Show that the $n\times n$ tridiagonal matrix $$A=\begin{bmatrix} 2&-1&0&0&0\\ -1&2&-1&0&0\\ \vdots&\ddots&\ddots&\ddots&\vdots\\ 0&0&-1&2&-1\\ 0&0&0&-1&2 \end{bmatrix} $$

has the eigenvalues $$\lambda_{j}=4\sin^2{\dfrac{j\pi}{2(n+1)}},j=1,2,\cdots,n$$

  • $\begingroup$ joriki has written down the eigenvectors. If you don't understand his answer, you may ping him first to see if he has time to give you more details. $\endgroup$ – user1551 May 8 '13 at 9:36
  • $\begingroup$ yes, I have some questions, and don't have solve it,Thank you $\endgroup$ – math110 May 8 '13 at 10:20

So we need to solve the following problem: $Ax =\lambda x$.
Or $$cx_{j−1} + ax_j + bx_{j+1} = \lambda x_j , \ j = 1,\ldots ,m$$ $$x_0 = x_{m+1} = 0$$ where $a=2, \ b=c=-1$ which is equivalent to $$cx_{j−1} +(a-\lambda)x_j + bx_{j+1} = 0 , j = 1,\ldots ,m$$ $$x_0 = x_{m+1} = 0$$ Its solution is represented in the form: $$x_j = \alpha r_1^j+\beta r_2^j$$ where $r_1^j, \ r_2^j$ are solutions of the characteristic polymonial $f(r)=b r^2+(a-\lambda)r+c$: $$r_1=\frac{-(a-\lambda)+\sqrt{(a-\lambda)^2-4b c}}{2b}$$ $$r_2=\frac{-(a-\lambda)-\sqrt{(a-\lambda)^2-4b c}}{2b}$$ We can find the unknown coefficients by using the initial condition: $$x_0 = \alpha+\beta = 0 \Rightarrow \alpha=-\beta$$ $$x_j = \alpha (r_1^j-r_2^j)$$ $$x_{m+1} = \alpha(r_1^{m+1}-r_2^{m+1})=0 \Rightarrow \left(\frac{r_1}{r_2}\right)^{m+1}=1$$ $$r_1 r_2=\frac{c}{b}$$ $$\left(\frac{r_1}{r_2}\right)^{m+1}=\left(\frac{b r_1^2}{c}\right)^{m+1}=1$$ Plugging in $b=c=-1$ leads us to $r^{m+1}=1 $, so $$r_{1,j}=e^{\pi i \left(\frac{j}{n+1}\right)}$$ $$r_{2,j}=e^{-\pi i \left(\frac{j}{n+1}\right)}$$ But one can see that $r_{1,j}+r_{2,j}=\frac{\lambda_{j}-a}{b}=2-\lambda_{j}$. Using the Euler's formula one can obtain: $$\lambda_{j}=2\left(1-\cos\left(\frac{j\pi}{n+1} \right)\right)=4\sin^2\left(\frac{j\pi}{2(n+1)} \right)$$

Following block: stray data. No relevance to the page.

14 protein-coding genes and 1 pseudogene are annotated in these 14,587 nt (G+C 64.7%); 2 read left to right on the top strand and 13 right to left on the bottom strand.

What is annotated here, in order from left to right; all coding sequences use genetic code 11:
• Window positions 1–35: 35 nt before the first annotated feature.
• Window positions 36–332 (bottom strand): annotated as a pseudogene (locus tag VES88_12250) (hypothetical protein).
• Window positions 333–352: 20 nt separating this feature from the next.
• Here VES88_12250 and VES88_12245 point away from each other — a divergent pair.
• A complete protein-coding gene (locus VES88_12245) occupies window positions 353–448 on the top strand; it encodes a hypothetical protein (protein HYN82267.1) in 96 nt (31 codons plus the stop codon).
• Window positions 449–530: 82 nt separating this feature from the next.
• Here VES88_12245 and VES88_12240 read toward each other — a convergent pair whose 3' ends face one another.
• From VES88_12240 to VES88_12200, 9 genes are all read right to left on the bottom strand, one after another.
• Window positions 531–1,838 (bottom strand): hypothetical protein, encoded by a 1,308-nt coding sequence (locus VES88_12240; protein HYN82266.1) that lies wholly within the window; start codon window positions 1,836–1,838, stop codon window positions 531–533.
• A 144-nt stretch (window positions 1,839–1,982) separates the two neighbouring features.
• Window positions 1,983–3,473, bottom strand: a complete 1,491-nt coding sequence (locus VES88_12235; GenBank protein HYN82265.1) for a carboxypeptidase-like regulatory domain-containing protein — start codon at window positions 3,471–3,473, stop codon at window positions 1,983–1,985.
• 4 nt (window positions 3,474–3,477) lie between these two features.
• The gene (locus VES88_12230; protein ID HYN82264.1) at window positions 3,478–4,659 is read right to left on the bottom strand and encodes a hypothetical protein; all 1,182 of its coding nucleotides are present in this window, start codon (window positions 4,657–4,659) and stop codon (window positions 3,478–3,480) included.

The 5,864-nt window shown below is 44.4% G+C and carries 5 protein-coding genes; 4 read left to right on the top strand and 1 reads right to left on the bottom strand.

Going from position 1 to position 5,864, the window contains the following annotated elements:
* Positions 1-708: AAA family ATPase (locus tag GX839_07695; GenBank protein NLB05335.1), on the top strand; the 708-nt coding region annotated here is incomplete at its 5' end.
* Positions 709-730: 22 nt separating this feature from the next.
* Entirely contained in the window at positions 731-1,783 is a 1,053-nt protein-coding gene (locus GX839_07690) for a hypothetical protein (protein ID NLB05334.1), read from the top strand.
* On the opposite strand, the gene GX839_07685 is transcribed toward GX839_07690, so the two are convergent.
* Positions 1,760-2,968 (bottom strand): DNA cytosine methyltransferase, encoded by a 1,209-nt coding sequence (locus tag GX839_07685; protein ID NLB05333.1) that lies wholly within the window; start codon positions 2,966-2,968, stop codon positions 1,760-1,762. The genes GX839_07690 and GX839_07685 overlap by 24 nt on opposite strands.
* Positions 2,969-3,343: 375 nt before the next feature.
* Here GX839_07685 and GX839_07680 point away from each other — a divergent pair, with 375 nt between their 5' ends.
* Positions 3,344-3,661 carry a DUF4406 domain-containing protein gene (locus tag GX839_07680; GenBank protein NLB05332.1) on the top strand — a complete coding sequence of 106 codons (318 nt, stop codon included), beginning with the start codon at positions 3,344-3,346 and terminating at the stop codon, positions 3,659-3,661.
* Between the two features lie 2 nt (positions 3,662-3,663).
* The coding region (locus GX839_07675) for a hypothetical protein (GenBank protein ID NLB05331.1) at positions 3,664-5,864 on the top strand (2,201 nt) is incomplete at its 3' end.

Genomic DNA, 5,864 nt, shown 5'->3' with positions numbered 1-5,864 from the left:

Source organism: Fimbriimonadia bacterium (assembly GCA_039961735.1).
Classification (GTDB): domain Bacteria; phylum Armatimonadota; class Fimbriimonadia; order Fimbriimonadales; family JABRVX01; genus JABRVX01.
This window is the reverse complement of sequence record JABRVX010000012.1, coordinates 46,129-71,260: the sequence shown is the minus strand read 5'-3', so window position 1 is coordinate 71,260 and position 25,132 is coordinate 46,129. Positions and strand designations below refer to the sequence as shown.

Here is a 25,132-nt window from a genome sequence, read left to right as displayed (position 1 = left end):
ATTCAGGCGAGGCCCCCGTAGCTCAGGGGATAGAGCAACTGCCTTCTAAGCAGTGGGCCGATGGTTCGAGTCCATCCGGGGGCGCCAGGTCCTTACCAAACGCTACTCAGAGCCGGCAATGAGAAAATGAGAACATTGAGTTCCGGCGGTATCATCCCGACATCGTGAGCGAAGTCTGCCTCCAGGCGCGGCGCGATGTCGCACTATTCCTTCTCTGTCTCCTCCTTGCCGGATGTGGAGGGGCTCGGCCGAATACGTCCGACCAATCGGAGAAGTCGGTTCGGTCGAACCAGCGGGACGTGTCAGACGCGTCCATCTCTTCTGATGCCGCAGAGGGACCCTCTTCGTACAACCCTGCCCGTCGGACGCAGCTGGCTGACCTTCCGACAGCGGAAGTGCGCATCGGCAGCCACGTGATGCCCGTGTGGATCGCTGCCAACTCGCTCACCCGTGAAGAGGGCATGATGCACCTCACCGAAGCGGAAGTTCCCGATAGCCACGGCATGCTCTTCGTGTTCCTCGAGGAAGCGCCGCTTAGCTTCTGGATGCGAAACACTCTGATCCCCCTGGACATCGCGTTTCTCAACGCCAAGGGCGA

Hint: Find $\det (A-\lambda I)$ by induction on size of $A$ (you will get a recurrent equation of order 2).

  • $\begingroup$ Thank you ,but following I have some problem. $\endgroup$ – math110 May 8 '13 at 10:21

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